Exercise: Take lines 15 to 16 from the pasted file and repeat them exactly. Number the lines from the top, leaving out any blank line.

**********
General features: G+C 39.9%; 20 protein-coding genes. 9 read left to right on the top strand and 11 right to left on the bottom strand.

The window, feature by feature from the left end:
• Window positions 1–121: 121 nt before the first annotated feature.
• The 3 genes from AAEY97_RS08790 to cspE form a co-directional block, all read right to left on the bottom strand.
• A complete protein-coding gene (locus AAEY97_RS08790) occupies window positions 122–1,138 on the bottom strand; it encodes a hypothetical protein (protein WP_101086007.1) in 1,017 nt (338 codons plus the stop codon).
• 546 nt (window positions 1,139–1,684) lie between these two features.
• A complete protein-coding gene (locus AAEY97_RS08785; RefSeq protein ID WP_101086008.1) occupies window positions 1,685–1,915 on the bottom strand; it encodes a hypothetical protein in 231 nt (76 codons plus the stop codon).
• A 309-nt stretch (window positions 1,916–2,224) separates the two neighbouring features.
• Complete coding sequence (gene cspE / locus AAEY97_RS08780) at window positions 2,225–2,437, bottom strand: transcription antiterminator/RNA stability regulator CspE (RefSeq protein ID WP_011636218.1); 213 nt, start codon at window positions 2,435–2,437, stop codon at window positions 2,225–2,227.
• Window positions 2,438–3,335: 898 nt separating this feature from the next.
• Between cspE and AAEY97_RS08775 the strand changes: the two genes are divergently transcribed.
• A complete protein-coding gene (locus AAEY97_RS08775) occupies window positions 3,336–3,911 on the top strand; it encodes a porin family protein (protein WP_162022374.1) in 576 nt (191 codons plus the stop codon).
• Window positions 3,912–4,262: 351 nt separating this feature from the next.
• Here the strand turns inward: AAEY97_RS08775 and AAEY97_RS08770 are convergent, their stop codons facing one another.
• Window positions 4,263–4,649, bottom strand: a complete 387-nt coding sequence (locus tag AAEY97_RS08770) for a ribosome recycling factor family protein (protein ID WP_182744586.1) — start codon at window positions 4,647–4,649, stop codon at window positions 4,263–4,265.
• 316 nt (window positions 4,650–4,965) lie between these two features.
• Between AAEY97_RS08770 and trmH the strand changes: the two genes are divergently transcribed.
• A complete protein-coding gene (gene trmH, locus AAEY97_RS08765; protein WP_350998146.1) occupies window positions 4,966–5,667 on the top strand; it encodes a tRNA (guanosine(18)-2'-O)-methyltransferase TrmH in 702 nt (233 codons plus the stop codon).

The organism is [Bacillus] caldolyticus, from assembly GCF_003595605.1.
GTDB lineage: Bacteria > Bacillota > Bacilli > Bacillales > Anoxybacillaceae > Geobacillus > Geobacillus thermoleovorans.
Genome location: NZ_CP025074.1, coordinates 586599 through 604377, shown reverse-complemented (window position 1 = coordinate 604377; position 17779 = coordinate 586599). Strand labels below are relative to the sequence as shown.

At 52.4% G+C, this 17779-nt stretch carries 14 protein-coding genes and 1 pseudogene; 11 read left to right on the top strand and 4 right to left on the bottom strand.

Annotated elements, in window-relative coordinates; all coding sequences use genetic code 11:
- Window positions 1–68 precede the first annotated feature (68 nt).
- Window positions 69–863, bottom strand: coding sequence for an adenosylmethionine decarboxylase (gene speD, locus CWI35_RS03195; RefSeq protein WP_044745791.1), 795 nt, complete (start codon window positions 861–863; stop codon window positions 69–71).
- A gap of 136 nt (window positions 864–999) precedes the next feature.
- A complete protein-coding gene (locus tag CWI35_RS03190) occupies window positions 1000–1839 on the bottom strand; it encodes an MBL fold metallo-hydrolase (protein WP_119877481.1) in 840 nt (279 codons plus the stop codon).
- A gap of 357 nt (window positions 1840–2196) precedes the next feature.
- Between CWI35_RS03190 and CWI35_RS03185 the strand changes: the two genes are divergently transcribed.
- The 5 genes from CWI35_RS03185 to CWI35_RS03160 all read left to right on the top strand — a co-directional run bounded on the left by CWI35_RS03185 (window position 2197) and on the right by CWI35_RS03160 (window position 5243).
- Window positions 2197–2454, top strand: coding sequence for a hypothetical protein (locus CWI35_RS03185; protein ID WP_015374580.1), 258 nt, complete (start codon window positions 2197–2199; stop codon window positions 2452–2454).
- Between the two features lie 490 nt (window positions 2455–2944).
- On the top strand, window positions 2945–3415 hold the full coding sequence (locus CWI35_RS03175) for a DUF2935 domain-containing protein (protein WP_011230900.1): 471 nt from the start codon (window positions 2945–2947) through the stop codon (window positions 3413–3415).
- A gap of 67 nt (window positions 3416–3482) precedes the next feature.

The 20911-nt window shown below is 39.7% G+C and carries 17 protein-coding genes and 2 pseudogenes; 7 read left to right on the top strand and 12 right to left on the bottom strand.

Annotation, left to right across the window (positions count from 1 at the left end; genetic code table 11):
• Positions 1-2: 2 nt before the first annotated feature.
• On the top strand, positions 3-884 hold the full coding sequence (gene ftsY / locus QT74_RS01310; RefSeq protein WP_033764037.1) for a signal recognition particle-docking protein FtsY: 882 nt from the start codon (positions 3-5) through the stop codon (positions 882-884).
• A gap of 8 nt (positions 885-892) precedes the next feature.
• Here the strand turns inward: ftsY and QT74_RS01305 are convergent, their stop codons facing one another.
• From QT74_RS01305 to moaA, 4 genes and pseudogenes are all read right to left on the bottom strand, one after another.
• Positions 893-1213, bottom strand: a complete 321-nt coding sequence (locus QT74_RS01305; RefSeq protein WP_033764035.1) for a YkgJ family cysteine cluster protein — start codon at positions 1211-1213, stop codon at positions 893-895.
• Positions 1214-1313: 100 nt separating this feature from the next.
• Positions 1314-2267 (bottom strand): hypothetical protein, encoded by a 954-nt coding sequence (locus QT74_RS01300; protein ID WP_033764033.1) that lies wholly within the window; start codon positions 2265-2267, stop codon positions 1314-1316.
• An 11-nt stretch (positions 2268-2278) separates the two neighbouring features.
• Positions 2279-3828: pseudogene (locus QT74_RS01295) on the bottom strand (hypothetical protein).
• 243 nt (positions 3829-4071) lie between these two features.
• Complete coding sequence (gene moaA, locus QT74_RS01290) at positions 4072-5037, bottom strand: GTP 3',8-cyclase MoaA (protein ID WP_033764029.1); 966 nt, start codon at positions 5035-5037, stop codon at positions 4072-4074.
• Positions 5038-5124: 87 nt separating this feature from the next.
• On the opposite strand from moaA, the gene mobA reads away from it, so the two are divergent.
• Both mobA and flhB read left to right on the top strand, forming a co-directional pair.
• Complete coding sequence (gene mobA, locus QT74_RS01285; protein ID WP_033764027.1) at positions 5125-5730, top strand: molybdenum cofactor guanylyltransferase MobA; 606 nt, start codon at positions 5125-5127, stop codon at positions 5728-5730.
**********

• Window positions 4,263–4,649, bottom strand: a complete 387-nt coding sequence (locus tag AAEY97_RS08770) for a ribosome recycling factor family protein (protein ID WP_182744586.1) — start codon at window positions 4,647–4,649, stop codon at window positions 4,263–4,265.
• 316 nt (window positions 4,650–4,965) lie between these two features.